During the exodus of the Mormons from Nauvoo in 1845 or 1846, they established a station on the high land west of Nishnabotany River, about two and a half miles west of where the town of Lewis was afterwards located. Not far from this station was the site of an Indian village of the Pottawattamie tribe, which, in all probability, was the reason why the Mormons named it Indiantown. Indiantown continued for several years to be the only place of business in the county, and being on the principal thoroughfare between the Mississippi and Missouri Rivers, quite a large trade was done. As late as 1853 or 1854, Jeremiah Bradshaw kept a store there. The site is now occupied by well cultivated farms. The first permanent settlers were Jeremiah Bradshaw, from Illinois; V. M. Conrad, from New York; Peter Hedges, from Illinois; David Chapman, from Ohio; Joseph Everly (who was killed in some way unknown); J. M. Watson, known in early times as "King James." He was a great hunter, and was often seen riding over the country followed by a pack of hounds, some thirteen in number. He came from La Fayette, Indiana, and was accidentally killed while hunting. Deer were very plenty [sic] in the early history of the county. D. Morrison, one of the early settlers, father of J. C. Morrison, the present well-known Anita merchant, and who settled on Turkey Creek near the present town of Anita in 1853, is said to have killed seventy-five deer in one Winter. There were amongst the early settlers O. O. Turner from Illinois, Jefferson Goodale, and Joseph Doner, the latter two came in 1854.
The first post office in the county was at Indiantown, called "Cold Spring." The first settlement made on Turkey Creek was by R. D. McGeehon, who built the first house in the Summer of 1852, and it still stands on section 14, township 76, range 36. James L. Byrd and his sons came into the county in 1853, and made their claims west of Atlantic, where they now live and have fine farms. Of the earliest settlers who are still living in the county, are V. M. Conrad and Jeremiah Bradshaw, the latter came into the county in 1851.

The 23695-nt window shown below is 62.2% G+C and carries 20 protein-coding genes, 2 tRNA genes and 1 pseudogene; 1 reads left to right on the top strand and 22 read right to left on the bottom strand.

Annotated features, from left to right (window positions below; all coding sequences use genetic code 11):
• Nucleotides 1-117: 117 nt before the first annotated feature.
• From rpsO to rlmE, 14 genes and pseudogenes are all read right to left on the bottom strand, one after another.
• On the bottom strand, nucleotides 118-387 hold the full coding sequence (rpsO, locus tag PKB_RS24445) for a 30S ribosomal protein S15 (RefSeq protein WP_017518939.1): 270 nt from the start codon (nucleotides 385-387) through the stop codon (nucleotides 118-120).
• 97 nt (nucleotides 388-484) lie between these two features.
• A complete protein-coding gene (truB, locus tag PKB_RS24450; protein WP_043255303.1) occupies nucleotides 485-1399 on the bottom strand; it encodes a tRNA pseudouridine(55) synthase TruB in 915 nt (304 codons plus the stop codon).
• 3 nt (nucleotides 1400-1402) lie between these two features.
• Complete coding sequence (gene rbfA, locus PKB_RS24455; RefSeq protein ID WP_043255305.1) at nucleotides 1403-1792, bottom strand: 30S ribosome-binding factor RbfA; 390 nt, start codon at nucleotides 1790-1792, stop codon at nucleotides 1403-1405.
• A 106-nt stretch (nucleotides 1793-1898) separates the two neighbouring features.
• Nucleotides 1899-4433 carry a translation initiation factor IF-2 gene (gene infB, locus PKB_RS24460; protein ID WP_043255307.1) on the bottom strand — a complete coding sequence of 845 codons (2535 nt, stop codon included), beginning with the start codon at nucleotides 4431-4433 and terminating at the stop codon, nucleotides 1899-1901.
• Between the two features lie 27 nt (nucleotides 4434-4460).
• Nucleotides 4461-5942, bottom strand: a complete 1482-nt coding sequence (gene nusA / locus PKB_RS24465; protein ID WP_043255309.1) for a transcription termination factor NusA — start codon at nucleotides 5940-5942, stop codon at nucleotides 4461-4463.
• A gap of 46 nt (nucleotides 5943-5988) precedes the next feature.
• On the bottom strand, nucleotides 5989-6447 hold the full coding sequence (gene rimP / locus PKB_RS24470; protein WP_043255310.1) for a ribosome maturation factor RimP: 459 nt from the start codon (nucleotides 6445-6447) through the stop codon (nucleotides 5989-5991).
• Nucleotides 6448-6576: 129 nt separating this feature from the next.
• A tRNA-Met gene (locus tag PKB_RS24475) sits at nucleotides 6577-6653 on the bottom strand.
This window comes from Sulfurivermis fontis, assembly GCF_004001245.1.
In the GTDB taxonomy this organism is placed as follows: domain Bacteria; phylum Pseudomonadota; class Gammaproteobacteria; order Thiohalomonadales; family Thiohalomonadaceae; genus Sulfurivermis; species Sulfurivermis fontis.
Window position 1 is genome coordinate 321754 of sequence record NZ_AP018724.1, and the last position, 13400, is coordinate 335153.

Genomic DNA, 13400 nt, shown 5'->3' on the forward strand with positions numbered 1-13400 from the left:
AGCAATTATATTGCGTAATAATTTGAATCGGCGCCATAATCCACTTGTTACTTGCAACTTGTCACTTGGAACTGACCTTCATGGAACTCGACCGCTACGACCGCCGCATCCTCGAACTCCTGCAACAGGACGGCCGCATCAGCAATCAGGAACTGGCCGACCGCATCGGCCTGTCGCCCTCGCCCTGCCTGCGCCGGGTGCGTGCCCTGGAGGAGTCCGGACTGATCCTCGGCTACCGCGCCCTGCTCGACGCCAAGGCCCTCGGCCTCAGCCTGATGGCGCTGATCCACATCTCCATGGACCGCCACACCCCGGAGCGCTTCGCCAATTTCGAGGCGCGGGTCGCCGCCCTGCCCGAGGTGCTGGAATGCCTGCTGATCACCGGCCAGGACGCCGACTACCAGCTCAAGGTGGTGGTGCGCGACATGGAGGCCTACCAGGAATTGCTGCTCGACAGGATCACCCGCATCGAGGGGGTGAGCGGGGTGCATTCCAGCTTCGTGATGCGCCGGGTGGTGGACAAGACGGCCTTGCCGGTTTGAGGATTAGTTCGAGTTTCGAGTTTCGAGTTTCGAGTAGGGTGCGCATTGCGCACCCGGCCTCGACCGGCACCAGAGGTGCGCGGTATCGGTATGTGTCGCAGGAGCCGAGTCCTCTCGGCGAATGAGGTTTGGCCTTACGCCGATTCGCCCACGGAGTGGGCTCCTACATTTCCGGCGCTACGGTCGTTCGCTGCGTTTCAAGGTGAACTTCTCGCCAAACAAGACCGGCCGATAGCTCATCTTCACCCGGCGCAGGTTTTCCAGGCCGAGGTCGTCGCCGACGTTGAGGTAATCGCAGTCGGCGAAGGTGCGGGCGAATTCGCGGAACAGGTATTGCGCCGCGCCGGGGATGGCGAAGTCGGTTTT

In 1853, a few not named came into the county, amongst which were George Wakefield, Albert Wakefield, who settled near Turkey Grove. The first preaching occurred at Jessie Ellis' house in the Summer of 1854; the next was at George Wakefield's, same summer.
The first saw mill in the county was built at Iranistan, west of Indiantown, in which water power was used; the second was built on Turkey Creek not far from Grove City by A. Wakefield; the third (and first steam) was built by McGeehon & Barnett.
The first grist mill was erected at Lewis 1857, by Keyes, Peck & Co., and the same is now operated by John Roush. Previous to the building of the Lewis mill the settlers had to go with their grists to "South Coon," forty or fifty miles distant. R. D. McGeehon got his first "grist" ground after locating in Cass County, at Rockport, Missouri, distant one hundred and twenty-five miles, seventy-five miles of that without a house to cheer the traveler on his way.
Jeremiah Bradshaw was the pioneer merchant, having opened a store at Indiantown in 1853. V. M. Conrad had a store at the same place in 1854 or 1855. Iranistan had a store in 1854, kept by McCartney. Iranistan and Indiantown were rival cities in those days. Lewis became a competitor in 1854, and had a store in 1855; but not till 1856 was there a first-class general store in the county, when Keyes, Peck & Co. opened such a store in Lewis, and their names can yet be discerned on a store room formerly occupied by them, at the present time. George Conrad, who is now of the firm of Conrad & Chapman, merchants in Atlantic, started a store in Grove City in 1860. Lewis captured the post office from both its western rivals, and the name was changed from "Cold Spring" to Lewis. Grove City was the next post office established in 1857.
The first election was held at Indiantown, in the Fall of 1852; thirteen votes were polled in all; total population at that time, about one hundred. The county was organized in 1853; the organizing sheriff was William S. Townsend; and the first election as a county was in the Spring of the same year.
The first county officers were: County Judge, Jeremiah Bradshaw; Treasurer and Collector, V. M. Conrad; Clerk, C. C. Woodward; Sheriff, Francis E. Ball; Drainage Commissioner, Levi M. Mills; Surveyor, David Chapman; Coroner, James N. Benedict; Assessor, H. L. Bradshaw; Supervisor, T. N. Johnson.
Thomas G. Palmer and Milton Richards were appointed commissioners to locate the county seat, and on March 11, 1853, located the same at Lewis. Neither of the commissioners are now living in the county.
The early business of the county seems to have been transacted at and in the vicinity of Indiantown, where the first settlement was made and the first election was held. The first money voted out of the county treasury was $34 to the locating commissioners of the county seat, for seventeen days' service. The first marriage license granted was to Henry Snyder and Sarah M. Karothe, on the 8th day of September, 1853.
"A. T. Andreas Illustrated Historical Atlas of the State of Iowa" Chicago: Andreas Atlas Co., 1875, pg. 487.